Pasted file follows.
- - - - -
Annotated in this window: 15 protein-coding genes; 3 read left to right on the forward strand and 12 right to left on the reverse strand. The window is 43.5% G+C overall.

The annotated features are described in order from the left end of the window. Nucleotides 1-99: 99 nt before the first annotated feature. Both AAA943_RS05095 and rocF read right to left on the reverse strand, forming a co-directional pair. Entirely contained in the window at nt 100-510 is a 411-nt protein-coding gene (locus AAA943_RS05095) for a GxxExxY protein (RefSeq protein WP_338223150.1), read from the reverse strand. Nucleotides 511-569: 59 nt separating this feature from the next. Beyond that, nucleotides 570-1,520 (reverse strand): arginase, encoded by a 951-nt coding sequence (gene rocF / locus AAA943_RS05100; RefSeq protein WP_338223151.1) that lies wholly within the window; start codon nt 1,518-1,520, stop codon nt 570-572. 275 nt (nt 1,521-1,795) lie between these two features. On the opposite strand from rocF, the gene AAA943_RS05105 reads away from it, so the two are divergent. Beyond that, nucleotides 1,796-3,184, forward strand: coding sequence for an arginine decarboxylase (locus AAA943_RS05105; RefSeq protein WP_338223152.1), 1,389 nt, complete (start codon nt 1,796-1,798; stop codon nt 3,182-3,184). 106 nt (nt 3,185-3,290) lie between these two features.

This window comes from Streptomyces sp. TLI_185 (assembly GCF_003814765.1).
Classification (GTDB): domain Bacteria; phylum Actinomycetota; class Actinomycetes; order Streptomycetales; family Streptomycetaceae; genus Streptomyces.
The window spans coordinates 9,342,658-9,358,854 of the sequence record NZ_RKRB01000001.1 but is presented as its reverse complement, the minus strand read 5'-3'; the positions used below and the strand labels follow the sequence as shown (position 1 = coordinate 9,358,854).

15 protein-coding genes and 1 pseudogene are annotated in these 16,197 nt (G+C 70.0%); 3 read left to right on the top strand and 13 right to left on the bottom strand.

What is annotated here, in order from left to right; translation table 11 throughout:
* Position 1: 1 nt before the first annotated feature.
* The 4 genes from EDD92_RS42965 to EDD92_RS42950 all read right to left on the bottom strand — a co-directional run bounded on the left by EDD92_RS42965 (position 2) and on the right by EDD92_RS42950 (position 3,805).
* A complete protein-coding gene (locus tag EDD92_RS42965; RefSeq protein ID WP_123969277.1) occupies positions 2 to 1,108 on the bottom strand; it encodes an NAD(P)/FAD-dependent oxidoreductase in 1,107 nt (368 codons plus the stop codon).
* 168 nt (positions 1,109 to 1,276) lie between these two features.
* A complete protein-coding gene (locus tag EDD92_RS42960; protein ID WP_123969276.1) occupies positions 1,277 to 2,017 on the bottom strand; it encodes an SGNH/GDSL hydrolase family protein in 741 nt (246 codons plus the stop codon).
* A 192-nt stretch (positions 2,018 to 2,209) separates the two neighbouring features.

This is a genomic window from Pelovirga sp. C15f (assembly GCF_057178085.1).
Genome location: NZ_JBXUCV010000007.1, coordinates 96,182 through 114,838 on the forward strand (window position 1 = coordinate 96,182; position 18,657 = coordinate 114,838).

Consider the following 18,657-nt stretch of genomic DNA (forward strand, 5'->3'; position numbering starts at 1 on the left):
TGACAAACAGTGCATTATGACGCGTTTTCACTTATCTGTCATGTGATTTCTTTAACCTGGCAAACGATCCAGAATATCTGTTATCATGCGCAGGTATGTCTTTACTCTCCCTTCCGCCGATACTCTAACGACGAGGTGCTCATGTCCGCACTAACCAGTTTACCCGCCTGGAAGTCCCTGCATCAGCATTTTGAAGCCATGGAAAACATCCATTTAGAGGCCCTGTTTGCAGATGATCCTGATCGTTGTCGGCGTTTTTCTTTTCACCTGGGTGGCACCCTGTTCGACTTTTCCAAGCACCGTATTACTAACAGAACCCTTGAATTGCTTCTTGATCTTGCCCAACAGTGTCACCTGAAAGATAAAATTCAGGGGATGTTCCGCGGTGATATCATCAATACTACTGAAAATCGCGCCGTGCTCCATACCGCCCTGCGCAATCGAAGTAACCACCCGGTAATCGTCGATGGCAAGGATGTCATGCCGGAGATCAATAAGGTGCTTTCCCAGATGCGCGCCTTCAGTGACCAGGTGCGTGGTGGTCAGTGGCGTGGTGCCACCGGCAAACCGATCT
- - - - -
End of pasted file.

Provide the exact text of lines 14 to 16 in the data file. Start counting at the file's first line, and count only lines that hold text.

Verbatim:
This is a genomic window from Pelovirga sp. C15f (assembly GCF_057178085.1).
Genome location: NZ_JBXUCV010000007.1, coordinates 96,182 through 114,838 on the forward strand (window position 1 = coordinate 96,182; position 18,657 = coordinate 114,838).

Consider the following 18,657-nt stretch of genomic DNA (forward strand, 5'->3'; position numbering starts at 1 on the left):